EU approves Broadcom, VMware deal

 In Business

Broadcom has cleared a major hurdle in its $61 billion bid to acquire cloud computing company VMware with EU anti-trust approval. The green light comes after the U.S. chip-maker addressed competition concerns by helping rival Marvell Technology produce Fibre Channel Host-Bus Adapters, — a big market for Broadcom. VMware and Broadcom shares were up in early trading on the news. U.S. and UK regulators are still looking at the deal, which would give Broadcom a foot into enterprise software with its largest-ever acquisition.

  • Regulators have already approved the deal in Australia, Brazil, Canada, the European Union, South Africa and Taiwan.


By Jessy Bains, Editor at LinkedIn News

Join YouTube banner

EU approves Broadcom’s acquisition of VMware after long negotiations

EU approves Broadcom’s acquisition of VMware after long negotiations

After long negotiations and plety of concessions, Broadcom can finally count on the EU’s blessing for its acquisition of VMware. The company is pledging to provide interoperability and technical support to competitors in exchange for the OK.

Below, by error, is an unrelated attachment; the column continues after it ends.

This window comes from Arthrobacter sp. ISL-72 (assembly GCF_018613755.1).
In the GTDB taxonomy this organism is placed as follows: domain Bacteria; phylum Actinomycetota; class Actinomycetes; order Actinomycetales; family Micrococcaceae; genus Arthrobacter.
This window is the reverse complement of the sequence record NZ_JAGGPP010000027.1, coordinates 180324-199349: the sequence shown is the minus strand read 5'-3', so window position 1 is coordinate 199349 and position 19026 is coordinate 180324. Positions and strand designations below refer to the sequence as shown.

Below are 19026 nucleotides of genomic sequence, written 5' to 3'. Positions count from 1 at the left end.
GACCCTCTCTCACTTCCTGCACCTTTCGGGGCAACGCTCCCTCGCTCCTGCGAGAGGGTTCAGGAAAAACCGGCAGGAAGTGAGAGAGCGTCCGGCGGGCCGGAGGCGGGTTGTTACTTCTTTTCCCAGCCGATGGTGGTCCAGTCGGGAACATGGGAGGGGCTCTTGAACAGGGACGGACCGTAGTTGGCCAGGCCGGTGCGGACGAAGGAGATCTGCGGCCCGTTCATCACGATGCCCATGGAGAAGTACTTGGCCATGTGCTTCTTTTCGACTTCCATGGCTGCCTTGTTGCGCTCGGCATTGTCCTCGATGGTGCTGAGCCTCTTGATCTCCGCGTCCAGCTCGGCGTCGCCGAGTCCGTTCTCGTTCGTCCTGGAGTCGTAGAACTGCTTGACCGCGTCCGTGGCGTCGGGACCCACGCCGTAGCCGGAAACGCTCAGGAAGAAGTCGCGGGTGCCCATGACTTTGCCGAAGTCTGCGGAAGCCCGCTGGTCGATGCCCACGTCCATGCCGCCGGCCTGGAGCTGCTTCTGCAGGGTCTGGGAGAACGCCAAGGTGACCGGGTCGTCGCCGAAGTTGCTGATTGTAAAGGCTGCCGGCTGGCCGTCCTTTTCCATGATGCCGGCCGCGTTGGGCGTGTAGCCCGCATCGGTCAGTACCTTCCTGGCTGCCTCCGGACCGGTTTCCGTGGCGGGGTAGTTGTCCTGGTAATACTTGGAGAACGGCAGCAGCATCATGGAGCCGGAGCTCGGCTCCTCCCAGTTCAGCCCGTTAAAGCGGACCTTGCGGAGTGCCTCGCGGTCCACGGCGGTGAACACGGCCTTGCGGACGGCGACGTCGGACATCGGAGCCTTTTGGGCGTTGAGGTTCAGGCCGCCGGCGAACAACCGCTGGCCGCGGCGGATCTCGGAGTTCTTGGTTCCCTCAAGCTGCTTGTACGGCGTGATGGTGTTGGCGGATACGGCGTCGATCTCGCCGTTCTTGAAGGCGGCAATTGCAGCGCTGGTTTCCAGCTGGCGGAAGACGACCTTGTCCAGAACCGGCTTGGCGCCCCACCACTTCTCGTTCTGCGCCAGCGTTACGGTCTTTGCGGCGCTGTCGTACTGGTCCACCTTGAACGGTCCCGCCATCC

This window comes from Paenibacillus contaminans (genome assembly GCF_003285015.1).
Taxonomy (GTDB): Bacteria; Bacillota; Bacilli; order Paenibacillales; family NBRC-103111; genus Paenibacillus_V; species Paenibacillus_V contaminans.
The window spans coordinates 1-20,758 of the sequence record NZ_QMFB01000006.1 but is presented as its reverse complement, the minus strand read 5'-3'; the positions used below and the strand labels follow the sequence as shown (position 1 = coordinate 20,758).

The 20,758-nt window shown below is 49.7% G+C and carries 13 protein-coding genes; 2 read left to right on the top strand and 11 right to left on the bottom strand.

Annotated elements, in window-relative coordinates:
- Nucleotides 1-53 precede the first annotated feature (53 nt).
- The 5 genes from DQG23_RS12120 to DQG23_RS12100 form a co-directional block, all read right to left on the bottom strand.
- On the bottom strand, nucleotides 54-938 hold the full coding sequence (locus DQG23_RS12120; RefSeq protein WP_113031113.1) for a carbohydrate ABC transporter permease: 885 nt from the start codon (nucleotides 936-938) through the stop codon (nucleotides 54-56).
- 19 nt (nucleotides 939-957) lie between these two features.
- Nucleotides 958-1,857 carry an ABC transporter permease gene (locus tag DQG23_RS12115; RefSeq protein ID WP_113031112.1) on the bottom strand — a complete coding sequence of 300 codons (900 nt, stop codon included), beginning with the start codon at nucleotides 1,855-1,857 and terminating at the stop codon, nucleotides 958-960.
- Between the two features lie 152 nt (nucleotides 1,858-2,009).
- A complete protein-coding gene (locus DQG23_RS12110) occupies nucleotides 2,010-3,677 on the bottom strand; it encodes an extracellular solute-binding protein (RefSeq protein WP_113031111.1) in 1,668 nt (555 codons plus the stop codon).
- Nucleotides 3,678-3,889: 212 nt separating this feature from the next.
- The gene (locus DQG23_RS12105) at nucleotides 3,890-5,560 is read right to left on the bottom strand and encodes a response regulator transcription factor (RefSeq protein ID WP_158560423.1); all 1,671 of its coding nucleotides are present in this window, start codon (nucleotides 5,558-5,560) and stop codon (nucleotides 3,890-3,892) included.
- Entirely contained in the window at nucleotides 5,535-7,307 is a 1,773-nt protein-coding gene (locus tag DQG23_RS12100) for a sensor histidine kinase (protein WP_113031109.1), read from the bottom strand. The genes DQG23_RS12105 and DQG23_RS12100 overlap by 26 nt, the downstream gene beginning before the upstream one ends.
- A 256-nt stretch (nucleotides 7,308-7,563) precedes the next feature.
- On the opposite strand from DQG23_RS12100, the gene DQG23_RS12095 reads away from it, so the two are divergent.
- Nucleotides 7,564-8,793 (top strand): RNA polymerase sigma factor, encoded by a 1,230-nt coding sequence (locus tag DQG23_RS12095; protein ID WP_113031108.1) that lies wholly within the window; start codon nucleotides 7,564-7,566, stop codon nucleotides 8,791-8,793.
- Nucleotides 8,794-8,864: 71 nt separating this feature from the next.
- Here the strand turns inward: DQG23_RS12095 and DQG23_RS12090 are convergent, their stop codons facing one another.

The deal involves $61 billion (more than 55 billion euros). Reuters already reported that the EU would give its approval, and finally confirmed that those in Brussels were indeed doing so today.

Margrethe Vestager, the head of the EU’s antitrust efforts, says Broadcom rival Marvell will remain protected by the concessions and can continue to compete on a level playing field. Both companies are chipmakers, but Broadcom is diversifying significantly, particularly through acquisitions like this one.

To get approval from Brussels, Broadcom promises to give Marvell and others access to relevant APIs and provide the necessary help to make its own host bus adapters (HBAs) for storage operational for competitors. Driver support would thus be guaranteed, although this will no doubt be closely watched by rivals in the market.

Still hurdles to clear

Broadcom has not yet received a go-ahead from all competition watchdogs, having now sealed EU approval. The U.S. FTC and the British CMA, for example, are considered stiff authorities that are also a thorn in the side of Microsoft, which wants to acquire Activision Blizzard, for example. The last word has not yet been said about the marriage between Broadcom and VMware.


BY Erik van Klinken

Recommended Posts
Contact Us

We're not around right now. But you can send us an email and we'll get back to you, asap.

Not readable? Change text.